by John Darer® CLU ChFC MSSC CeFT® RSP CLTC
Inherited a structured settlement? It means that someone who you loved (and loved you), who has recently passed, was receiving structured settlement
payments that were part of the settlement of a legal case. Your loved one agreed to the payment schedule when the settlement was negotiated. If they were a minor at the time of the settlement, the settlement would have to have to have been agreed to by the minor's parents, or a court appointed guardian, Furthermore, the Court would have had to approve the overall settlement, including the structured settlement payments.
- If the structured settlement was created as payment for damages in a wrongful death, physical injury or physical sickness case, or the settlement was in resolution of a workers compensation claim the payments are going to pass to the beneficiaries income tax-free.
- A structured settlement offers a stable source of income that is unaffected by the ups and downs of the stock market, real estate market, or the recent municipality pension bubble where a number of cities have filed for Chapter 9 bankruptcy.
- If you are used to an income stream, the continuation of that stable income stream may be a source of comfort.
No Rush to Make Decisions for Structured Settlement Beneficiaries
If you have inherited a structured settlement, as a beneficiary should know that there is absolutely no rush to make any decisions about the structured settlement. If you are the named beneficiary, a claim will have to be submitted to the annuity issuer or assignee, which among other things will include a copy of the death certificate. You may need to prove you are the beneficiary. There may be other routine administrative forms if you want to have payments deposited directly into your bank account. You may also wish to name your own beneficiaries. Should you wish to do so, beneficiary changes must be in writing. Some insurance companies also require signatures to be notarized.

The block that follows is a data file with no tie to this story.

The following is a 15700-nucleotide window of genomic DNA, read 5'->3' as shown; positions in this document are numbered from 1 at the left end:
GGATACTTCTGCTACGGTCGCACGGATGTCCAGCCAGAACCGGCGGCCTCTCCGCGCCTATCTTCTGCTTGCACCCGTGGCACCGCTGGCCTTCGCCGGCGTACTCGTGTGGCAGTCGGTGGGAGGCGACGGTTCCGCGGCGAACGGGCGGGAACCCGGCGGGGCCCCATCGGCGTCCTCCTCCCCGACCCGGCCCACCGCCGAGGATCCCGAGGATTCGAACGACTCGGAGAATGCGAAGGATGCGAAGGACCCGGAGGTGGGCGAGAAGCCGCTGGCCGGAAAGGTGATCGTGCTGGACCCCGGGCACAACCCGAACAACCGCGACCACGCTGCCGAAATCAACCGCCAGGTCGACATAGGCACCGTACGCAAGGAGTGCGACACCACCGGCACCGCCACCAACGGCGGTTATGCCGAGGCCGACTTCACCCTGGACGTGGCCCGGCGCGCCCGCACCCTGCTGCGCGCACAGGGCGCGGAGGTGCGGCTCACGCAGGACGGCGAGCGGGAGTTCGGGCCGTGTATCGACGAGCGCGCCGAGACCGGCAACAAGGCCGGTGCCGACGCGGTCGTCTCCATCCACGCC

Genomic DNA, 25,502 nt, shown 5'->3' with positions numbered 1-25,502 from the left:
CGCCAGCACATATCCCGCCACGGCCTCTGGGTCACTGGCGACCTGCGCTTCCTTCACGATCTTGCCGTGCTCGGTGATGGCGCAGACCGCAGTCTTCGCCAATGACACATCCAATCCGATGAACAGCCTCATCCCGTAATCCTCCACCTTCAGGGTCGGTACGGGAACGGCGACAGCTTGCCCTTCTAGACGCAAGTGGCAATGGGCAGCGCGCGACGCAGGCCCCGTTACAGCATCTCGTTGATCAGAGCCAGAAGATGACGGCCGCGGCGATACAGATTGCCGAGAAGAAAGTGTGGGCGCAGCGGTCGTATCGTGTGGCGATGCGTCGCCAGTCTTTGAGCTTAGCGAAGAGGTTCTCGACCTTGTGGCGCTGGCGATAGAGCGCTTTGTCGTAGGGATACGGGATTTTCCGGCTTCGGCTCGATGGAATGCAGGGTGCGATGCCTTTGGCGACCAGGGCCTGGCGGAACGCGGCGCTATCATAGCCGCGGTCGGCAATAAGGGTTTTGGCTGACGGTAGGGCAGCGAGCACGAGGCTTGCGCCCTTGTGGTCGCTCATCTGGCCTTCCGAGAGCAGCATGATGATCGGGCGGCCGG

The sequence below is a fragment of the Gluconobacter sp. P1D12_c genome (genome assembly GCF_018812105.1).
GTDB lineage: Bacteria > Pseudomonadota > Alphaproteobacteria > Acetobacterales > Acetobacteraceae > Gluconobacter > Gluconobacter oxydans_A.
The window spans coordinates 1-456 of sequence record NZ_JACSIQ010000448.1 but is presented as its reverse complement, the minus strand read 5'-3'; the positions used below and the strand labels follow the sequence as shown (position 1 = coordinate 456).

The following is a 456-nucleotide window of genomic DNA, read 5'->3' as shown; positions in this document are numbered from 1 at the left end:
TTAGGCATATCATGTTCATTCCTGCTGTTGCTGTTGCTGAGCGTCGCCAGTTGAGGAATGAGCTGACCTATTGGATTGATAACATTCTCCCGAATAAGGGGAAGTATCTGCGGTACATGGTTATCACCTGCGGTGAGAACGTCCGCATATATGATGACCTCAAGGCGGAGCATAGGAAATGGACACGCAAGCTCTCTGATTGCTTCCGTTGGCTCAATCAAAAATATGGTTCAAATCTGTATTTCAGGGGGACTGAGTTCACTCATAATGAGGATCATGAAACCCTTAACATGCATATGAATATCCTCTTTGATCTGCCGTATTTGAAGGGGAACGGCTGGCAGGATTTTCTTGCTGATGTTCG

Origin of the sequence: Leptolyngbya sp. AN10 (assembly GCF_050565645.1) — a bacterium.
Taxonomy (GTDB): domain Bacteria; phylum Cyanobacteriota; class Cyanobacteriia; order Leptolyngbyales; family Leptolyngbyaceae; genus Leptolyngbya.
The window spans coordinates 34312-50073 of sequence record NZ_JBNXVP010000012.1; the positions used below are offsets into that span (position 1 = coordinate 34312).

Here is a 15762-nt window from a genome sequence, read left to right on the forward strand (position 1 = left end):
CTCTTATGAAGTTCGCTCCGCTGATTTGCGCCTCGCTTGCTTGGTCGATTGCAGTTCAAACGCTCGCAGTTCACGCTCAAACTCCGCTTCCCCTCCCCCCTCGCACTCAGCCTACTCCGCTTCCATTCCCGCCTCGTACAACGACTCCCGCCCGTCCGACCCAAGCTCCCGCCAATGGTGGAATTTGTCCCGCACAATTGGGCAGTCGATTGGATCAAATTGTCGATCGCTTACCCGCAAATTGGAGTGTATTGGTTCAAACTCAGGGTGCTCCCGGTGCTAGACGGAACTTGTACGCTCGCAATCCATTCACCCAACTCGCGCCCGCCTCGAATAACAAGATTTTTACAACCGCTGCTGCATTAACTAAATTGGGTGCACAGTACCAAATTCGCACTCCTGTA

Some structured settlements have commutation riders which convert the future payments, in whole or in part, to a lump sum as of the date of death, if such commutation rider was part of the original settlement. A commutation rider on a personal injury structured settlement began to be seen on certain cases in or after 1995, when the IRS issued a Private Letter Ruling, blessing the income tax-free status of such commutations for the first time (subject to the conditions stated in the ruling). Commutation riders are commonplace on (1) large settlements where estate liquidity needs have been anticipated and (2) where structured settlement payments are made to a Supplemental Needs Trust and the deceased plaintiff was a New York resident at the time the legal case settled.
There are also companies that will buy the rights to future structured settlement payments. You've seen some of them on TV, or seen them advertised on the Internet. Perhaps you've received a mailer, or been badgered by phone calls. It may make sense to consider transferring some of your structured settlement payment rights, but only after thorough consideration of your needs, whether those needs can be satisfied from other sources, and the impact of a potential sale or transfer on your future benefits.
One situation where you may need to explore this option is if a structured settlement annuitant dies and the present value of the "certain" and/or "guaranteed" but not yet received structured settlement payments at date of the decedent's death exceeds the estate tax exemption amount. Hard to do in 2021 with today's thresholds (updated). If there is no liquidity in the estate to pay the estate or inheritance taxes then a sale of a portion of structured settlement payment rights may be necessary.
An important caveat is that there is no regulation of the sales practices of these secondary market companies at this time. The state in which you reside likely has a Structured Settlement Protection Act (SSPA) which requires a court approval process to determine whether any attempt to sell payments is in your best interest (updated). Of such companies, there are some ethical practitioners, but many vultures who exhibit (or have exhibited) questionable business methods and scam people out of their money with aggressive sales tactics.
All in all a structured settlement beneficiary should take their time. Consult with the structured settlement consultant who created the structured settlement, if you know who that is, your lawyer, or an independent financial professional who is a structured settlement expert. Only deal with licensed and credentialed experts.